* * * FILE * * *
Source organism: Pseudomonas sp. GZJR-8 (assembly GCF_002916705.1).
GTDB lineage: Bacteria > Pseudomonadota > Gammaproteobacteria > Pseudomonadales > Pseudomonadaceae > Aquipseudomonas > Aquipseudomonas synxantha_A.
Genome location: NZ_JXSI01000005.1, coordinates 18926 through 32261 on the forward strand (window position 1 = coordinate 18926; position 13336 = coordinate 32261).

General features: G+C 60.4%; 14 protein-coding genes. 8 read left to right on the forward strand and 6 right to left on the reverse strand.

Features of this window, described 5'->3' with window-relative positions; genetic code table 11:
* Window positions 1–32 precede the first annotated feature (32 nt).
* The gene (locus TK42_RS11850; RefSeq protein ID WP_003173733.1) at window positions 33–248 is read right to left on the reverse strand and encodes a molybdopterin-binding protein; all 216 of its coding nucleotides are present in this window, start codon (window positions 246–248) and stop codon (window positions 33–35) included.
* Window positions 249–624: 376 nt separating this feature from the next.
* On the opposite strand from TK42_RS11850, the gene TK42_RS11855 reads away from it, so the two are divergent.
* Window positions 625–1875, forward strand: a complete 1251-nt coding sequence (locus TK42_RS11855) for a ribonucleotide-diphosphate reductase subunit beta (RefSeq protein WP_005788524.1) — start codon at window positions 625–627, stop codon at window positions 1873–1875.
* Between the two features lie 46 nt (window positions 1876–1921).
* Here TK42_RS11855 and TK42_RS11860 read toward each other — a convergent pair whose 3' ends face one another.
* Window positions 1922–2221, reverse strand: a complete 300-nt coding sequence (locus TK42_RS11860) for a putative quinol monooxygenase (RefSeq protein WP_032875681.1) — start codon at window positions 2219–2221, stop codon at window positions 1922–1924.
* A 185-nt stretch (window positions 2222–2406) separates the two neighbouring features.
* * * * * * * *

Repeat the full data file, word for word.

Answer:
Source organism: Pseudomonas sp. GZJR-8 (assembly GCF_002916705.1).
GTDB lineage: Bacteria > Pseudomonadota > Gammaproteobacteria > Pseudomonadales > Pseudomonadaceae > Aquipseudomonas > Aquipseudomonas synxantha_A.
Genome location: NZ_JXSI01000005.1, coordinates 18926 through 32261 on the forward strand (window position 1 = coordinate 18926; position 13336 = coordinate 32261).

General features: G+C 60.4%; 14 protein-coding genes. 8 read left to right on the forward strand and 6 right to left on the reverse strand.

Features of this window, described 5'->3' with window-relative positions; genetic code table 11:
* Window positions 1–32 precede the first annotated feature (32 nt).
* The gene (locus TK42_RS11850; RefSeq protein ID WP_003173733.1) at window positions 33–248 is read right to left on the reverse strand and encodes a molybdopterin-binding protein; all 216 of its coding nucleotides are present in this window, start codon (window positions 246–248) and stop codon (window positions 33–35) included.
* Window positions 249–624: 376 nt separating this feature from the next.
* On the opposite strand from TK42_RS11850, the gene TK42_RS11855 reads away from it, so the two are divergent.
* Window positions 625–1875, forward strand: a complete 1251-nt coding sequence (locus TK42_RS11855) for a ribonucleotide-diphosphate reductase subunit beta (RefSeq protein WP_005788524.1) — start codon at window positions 625–627, stop codon at window positions 1873–1875.
* Between the two features lie 46 nt (window positions 1876–1921).
* Here TK42_RS11855 and TK42_RS11860 read toward each other — a convergent pair whose 3' ends face one another.
* Window positions 1922–2221, reverse strand: a complete 300-nt coding sequence (locus TK42_RS11860) for a putative quinol monooxygenase (RefSeq protein WP_032875681.1) — start codon at window positions 2219–2221, stop codon at window positions 1922–1924.
* A 185-nt stretch (window positions 2222–2406) separates the two neighbouring features.